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Article
Publication date: 8 March 2021

Vasiliki Zisi, Harilaos N. Psaraftis and Thalis Zis

As of January 1, 2020, the upper limit of sulfur emissions outside emission control areas decreased from 3.5% to 0.5%. This paper aims to present some of the challenges…

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Abstract

Purpose

As of January 1, 2020, the upper limit of sulfur emissions outside emission control areas decreased from 3.5% to 0.5%. This paper aims to present some of the challenges associated with the implementation of the sulfur cap and investigates its possible side effects as regard the drive of the International Maritime Organization (IMO) to reduce carbon dioxide (CO2) emissions. Even though it would appear that the two issues (desulfurization and decarbonization) are unrelated, it turns out that there are important cross-linkages between them, which have not been examined, at least by the regulators.

Design/methodology/approach

A literature review and a qualitative risk assessment of possible CO2 contributors are presented first. A cost-benefit analysis is then conducted on a specific case study, so as to assess the financial, as well as the environmental impact of two main compliance choices, in terms of CO2 and sulfur oxide.

Findings

From a financial perspective, the choice of a scrubber ranks better comparing to a marine gas oil (MGO) choice because of the price difference between MGO and heavy fuel oil. However, and under different price scenarios, the scrubber choice remains sustainable only for big vessels. It is noticed that small containerships cannot outweigh the capital cost of a scrubber investment and are more sensitive in different fuel price scenarios. From an environmental perspective, scrubber ranks better than MGO in the assessment of overall emissions.

Research limitations/implications

Fuel price data in this paper was based on 2019 data. As this paper was being written, the COVID-19 pandemic created a significant upheaval in global trade flows, cargo demand and fuel prices. This made any attempt to perform even a rudimentary ex-post evaluation of the 2020 sulfur cap virtually impossible. Due to limited data, such an evaluation would be extremely difficult even under normal circumstances. This paper nevertheless made a brief analysis to investigate possible COVID-19 impacts.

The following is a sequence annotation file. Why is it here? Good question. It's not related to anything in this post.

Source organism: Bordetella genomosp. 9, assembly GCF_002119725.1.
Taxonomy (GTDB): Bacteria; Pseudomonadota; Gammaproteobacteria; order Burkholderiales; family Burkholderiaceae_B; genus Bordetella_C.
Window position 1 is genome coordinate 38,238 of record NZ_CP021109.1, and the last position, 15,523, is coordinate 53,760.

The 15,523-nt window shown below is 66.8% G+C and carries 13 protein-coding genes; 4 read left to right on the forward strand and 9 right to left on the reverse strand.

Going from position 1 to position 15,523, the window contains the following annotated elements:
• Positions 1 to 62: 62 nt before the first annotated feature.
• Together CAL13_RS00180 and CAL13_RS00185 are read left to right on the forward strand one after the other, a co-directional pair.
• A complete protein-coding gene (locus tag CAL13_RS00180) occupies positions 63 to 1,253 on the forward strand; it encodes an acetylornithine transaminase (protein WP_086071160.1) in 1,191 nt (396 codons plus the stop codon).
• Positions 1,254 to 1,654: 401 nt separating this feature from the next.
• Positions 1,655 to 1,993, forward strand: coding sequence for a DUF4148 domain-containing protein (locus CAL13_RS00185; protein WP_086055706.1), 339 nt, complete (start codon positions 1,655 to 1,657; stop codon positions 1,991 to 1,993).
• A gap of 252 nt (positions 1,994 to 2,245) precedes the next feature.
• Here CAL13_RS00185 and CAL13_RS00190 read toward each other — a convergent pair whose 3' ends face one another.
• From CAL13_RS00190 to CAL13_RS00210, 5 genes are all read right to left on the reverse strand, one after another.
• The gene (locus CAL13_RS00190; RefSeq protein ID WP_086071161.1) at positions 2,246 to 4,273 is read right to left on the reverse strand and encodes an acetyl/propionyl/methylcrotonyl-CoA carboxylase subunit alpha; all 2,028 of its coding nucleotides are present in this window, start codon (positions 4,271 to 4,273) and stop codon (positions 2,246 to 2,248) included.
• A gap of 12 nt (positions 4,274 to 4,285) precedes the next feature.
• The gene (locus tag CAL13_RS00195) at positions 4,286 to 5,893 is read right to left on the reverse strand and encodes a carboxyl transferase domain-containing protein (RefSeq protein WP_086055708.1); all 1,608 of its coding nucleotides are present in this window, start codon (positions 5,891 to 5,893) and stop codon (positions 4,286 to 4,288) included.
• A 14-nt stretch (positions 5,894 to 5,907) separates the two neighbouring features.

Practical implications

The main implication is that the global sulfur cap will increase CO2 emissions. In that sense, this should be factored in the IMO greenhouse gas discussion.

Originality/value

According to the knowledge of the authors, no analysis examining the impact of the 2020 sulfur cap on CO2 emissions has yet been conducted in the scientific literature.

Content available
Article
Publication date: 2 April 2019

Dimitra Topali and Harilaos N. Psaraftis

The International Maritime Organization has decided that as of 1.1.2020, SOx content in a ship’s emissions should be no more than 0.5 per cent. The purpose of this paper…

1748

Abstract

Purpose

The International Maritime Organization has decided that as of 1.1.2020, SOx content in a ship’s emissions should be no more than 0.5 per cent. The purpose of this paper is to address the various challenges expected to arise from the enforcement of the global cap sulfur regulation.

Design/methodology/approach

The authors outline various enforcement options and present a model that calculates the profits from noncompliance in the high seas, so as to help determine the level of fines that could be imposed in case of violation.

Findings

The main finding is that a harmonized system of fines, which are more than potential savings from cheating, would be a strong deterrent for compliance.

Originality/value

To the authors’ knowledge, no paper in the maritime literature on sulfur regulations has focused on enforcement as of yet.

Details

Maritime Business Review, vol. 4 no. 2
Type: Research Article
ISSN: 2397-3757

Keywords

Abstract

Details

Transport Science and Technology
Type: Book
ISBN: 978-0-08-044707-0

Abstract

Details

Transport Science and Technology
Type: Book
ISBN: 978-0-08-044707-0

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